The district and Webster County Public Health have been on the same page since Day 1, Ulrich said.
When the FDCSD released its return-to-learn plan in August, it started with three learning models — fully in school, fully online and a hybrid of the two. The district also offered parents and guardians the option of choosing to keep their students at home and use an at-home learning platform.
Currently there are 974 students using the at-home learning option this term, about 25% of the district’s enrollment. In transitional kindergarten through fourth grade, there are 247 students learning at home, with 286 from Fort Dodge Middle School and 441 from Fort Dodge Senior High.
Some of the feedback Ulrich has received from parents utilizing the at-home learning option is that some seem surprised about how difficult online learning can be.
“We are adhering to what the state’s expectations are in regards to the same rigor and effort as if they were in school,” he said.
While the school is offering this full-time online option, students who test positive for COVID-19 or have had close contact with someone who has will also do learning online while quarantined out of school. However, it is a different format than the full-time online learners.
Those who are in quarantine continue with the classes they were taking in school, using Google Classroom and email to get their lessons and assignments from teachers.
“At one point we had about 120 students district-wide who had been deemed ‘close contact,’ and our teachers were still taking care of those students as well as the students that were in their own classrooms,” Ulrich said. “Kudos to our staff for continuing to do the best teaching and learning that we can, given non-optimal situations.”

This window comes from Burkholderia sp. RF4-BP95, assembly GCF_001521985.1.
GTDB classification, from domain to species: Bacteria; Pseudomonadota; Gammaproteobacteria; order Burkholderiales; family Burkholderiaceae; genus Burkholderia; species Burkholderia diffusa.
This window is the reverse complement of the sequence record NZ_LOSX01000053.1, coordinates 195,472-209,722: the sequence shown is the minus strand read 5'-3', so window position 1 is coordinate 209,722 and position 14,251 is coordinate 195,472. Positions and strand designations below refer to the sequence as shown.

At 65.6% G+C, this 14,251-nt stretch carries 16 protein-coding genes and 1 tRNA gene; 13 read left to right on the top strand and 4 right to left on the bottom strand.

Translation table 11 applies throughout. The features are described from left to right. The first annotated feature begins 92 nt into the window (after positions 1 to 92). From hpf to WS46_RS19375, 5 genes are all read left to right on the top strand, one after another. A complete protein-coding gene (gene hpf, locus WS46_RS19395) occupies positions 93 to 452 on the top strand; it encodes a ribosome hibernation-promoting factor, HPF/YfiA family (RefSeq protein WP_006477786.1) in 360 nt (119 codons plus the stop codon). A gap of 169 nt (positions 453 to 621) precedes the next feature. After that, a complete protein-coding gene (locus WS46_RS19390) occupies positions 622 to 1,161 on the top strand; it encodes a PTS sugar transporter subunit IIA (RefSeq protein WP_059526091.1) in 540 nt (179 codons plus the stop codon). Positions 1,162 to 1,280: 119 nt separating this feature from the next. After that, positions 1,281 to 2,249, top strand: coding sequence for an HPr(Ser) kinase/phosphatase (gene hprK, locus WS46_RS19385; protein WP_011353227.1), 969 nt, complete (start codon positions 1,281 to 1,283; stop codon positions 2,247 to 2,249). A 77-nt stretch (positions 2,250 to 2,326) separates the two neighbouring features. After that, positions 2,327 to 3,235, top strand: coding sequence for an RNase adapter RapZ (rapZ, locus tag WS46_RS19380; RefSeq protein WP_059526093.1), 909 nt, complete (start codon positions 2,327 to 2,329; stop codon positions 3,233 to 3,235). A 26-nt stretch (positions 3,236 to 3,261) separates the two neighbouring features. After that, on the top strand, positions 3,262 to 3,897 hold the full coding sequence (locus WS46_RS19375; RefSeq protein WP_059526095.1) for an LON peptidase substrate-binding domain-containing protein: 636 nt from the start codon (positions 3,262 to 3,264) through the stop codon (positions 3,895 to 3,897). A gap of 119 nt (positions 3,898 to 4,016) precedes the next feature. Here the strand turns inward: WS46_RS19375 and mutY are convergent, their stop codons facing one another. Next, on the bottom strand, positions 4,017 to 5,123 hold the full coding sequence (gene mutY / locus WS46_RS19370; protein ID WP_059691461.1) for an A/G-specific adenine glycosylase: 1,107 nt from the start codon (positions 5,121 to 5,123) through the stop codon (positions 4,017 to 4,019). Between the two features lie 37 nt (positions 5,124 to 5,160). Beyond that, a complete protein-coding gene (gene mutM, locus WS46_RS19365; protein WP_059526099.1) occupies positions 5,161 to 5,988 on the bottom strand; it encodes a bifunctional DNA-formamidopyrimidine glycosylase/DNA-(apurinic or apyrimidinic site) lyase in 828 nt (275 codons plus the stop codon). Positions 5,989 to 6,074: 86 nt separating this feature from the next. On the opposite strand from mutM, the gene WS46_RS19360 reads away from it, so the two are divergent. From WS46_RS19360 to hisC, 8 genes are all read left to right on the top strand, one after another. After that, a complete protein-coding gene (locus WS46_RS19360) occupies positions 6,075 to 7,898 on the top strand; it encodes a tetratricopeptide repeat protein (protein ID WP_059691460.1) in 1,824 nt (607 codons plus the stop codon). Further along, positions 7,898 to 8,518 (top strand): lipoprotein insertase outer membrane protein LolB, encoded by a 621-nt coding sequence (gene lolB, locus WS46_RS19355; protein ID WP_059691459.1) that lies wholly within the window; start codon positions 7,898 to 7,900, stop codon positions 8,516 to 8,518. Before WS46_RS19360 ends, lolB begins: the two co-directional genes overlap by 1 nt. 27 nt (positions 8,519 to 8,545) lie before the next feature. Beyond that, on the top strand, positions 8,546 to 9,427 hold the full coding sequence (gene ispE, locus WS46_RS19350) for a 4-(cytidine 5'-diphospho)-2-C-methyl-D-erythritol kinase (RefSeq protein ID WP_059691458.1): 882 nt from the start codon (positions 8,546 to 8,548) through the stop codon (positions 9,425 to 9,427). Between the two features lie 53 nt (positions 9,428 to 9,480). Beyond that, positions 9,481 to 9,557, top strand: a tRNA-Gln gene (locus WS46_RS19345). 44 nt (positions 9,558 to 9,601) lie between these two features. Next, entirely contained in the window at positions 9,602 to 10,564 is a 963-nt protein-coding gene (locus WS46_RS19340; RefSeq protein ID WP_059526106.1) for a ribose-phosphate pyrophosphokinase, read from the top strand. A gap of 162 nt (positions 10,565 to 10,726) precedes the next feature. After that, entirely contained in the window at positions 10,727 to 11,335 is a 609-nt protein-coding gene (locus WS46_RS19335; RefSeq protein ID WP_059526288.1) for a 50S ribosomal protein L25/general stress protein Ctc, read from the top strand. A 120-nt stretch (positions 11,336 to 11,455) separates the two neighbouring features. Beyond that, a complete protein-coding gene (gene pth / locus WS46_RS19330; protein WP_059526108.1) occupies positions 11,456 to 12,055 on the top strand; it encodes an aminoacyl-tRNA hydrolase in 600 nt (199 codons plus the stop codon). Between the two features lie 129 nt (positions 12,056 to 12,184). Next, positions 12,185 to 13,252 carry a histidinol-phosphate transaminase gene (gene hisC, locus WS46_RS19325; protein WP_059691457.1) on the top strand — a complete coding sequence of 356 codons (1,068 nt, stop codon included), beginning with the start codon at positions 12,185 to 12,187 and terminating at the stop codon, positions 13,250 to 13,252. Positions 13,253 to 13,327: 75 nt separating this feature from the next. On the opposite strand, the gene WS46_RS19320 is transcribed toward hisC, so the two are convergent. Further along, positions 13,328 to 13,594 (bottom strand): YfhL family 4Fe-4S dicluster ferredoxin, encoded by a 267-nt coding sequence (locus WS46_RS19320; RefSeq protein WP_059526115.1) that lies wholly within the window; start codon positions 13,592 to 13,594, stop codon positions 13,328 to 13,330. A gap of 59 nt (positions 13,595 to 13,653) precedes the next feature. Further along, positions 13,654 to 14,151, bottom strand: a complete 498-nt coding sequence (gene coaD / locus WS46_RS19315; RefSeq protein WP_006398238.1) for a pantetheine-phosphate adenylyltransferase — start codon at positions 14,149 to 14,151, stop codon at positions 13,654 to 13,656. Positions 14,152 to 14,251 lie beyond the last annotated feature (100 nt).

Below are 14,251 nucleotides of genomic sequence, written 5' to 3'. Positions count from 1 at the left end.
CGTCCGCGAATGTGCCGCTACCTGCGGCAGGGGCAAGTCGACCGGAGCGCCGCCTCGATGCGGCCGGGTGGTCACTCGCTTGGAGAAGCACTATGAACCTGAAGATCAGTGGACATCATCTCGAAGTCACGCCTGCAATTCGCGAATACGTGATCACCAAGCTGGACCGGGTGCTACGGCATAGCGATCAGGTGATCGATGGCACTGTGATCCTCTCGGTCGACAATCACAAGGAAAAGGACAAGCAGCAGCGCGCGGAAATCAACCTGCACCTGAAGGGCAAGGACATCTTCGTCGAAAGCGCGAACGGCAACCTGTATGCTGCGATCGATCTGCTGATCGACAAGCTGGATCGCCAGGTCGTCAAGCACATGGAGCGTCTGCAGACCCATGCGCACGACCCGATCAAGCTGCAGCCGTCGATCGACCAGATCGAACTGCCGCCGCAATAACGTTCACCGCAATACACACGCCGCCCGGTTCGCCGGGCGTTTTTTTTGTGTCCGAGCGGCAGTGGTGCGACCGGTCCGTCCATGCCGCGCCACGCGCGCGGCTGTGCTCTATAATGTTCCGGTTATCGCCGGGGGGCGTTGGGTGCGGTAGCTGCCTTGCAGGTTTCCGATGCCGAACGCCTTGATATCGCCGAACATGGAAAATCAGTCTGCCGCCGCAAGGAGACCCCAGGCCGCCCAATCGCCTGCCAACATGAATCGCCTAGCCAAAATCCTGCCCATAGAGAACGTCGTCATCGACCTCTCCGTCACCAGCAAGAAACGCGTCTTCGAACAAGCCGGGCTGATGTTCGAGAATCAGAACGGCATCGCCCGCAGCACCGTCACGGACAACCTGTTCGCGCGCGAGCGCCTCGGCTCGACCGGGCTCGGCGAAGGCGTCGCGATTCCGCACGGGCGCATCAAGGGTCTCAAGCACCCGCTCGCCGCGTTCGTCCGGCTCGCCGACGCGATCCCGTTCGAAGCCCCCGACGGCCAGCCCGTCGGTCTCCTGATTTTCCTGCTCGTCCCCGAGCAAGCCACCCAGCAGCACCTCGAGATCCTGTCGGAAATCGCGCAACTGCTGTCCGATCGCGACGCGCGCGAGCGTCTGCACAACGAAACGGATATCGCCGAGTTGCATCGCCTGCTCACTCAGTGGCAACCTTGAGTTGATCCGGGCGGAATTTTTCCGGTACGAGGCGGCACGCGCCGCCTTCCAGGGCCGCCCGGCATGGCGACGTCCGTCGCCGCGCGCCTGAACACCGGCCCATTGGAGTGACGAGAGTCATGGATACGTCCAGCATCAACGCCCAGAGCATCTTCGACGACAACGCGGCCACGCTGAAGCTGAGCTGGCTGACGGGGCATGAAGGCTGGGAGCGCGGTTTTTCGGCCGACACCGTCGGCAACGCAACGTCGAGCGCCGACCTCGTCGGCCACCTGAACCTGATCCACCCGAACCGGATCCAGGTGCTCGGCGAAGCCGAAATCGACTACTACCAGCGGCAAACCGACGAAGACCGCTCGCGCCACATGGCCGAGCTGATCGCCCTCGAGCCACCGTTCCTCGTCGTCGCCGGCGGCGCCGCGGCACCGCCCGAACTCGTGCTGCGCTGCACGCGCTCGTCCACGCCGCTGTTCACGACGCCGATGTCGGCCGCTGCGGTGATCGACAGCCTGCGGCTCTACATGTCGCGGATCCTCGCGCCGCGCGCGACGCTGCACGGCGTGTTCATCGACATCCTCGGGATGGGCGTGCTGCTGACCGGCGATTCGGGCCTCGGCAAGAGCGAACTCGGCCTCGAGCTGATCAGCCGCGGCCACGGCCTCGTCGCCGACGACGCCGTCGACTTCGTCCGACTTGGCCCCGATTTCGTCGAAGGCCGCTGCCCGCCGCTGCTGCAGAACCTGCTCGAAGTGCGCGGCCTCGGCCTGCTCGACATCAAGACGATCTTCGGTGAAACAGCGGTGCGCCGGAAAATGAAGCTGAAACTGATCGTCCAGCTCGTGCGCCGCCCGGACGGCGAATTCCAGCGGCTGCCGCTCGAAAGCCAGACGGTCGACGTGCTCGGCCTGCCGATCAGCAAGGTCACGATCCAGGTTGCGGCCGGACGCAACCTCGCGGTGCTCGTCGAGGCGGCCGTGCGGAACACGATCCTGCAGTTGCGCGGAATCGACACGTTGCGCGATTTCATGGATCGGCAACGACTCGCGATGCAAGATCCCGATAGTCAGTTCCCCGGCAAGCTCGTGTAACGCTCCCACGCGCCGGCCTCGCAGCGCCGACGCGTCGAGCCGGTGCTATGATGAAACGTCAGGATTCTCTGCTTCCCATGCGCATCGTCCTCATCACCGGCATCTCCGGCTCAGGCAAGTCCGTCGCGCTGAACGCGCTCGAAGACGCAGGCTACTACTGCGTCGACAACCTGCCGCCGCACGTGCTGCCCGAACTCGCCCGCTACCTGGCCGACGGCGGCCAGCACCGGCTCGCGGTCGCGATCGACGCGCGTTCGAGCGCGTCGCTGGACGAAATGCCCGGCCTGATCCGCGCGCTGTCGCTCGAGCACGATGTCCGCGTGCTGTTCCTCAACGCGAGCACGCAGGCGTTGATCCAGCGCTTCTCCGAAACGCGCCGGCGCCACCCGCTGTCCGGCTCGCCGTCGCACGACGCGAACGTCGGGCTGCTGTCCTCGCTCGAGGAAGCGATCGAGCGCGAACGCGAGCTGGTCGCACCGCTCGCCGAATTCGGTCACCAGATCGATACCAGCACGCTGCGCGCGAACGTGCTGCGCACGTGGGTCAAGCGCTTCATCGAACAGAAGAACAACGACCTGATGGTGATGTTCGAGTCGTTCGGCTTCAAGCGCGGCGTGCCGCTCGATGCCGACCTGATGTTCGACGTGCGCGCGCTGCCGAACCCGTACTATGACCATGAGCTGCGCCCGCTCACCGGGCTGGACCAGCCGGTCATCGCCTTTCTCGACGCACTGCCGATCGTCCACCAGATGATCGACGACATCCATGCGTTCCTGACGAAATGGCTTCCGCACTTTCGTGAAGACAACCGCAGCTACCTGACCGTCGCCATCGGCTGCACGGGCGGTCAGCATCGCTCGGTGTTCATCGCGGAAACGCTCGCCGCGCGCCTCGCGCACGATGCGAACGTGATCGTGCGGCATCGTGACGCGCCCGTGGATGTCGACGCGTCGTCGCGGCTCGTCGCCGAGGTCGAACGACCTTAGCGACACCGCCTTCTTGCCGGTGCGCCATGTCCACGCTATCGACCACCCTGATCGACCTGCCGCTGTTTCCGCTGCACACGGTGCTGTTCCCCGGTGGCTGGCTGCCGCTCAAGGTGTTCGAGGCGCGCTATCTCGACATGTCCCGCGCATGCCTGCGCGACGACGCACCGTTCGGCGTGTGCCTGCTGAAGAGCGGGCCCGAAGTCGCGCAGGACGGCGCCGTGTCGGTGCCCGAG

One of the things the district has had to learn is how to inform parents of another student’s positive COVID-19 diagnosis while effectively protecting that student’s privacy, Ulrich said. Recently, the Iowa Department of Education released new guidance on how to balance sharing information without sharing too much, he added.
Clustering students into smaller cohorts within their classrooms has helped limit some opportunities for exposure, Ulrich said.
While the FDCSD was preparing for the beginning of the fall term, much of its leaders’ attention was on the county’s 14-day positivity rate. At one point, the start of the school year was postponed because the Iowa Department of Public Health had Webster County’s positivity rate at 23.2%. Within days, that rate decreased to 12.9% after a backlog of nearly 3,000 tests were entered into the data.
“I think statewide, I wish they would take a look at the metrics that they’re using for determining how school stays open because I don’t think positivity rate alone is a great metric to determine the viability of the mode of learning that we’re using,” Ulrich said. “I think other states are using infection rates per thousand and those types of things that should be part of the equation rather than just positivity rates.”
Ulrich said that while the information known about the novel coronavirus and COVID-19 has changed and is constantly expanding, the district’s goal through all of this has stayed the same.
“We are committed to providing a safe environment for our students and staff and we are still committed to being a community partner in order to do the right thing to not overwhelm our health care system,” he said.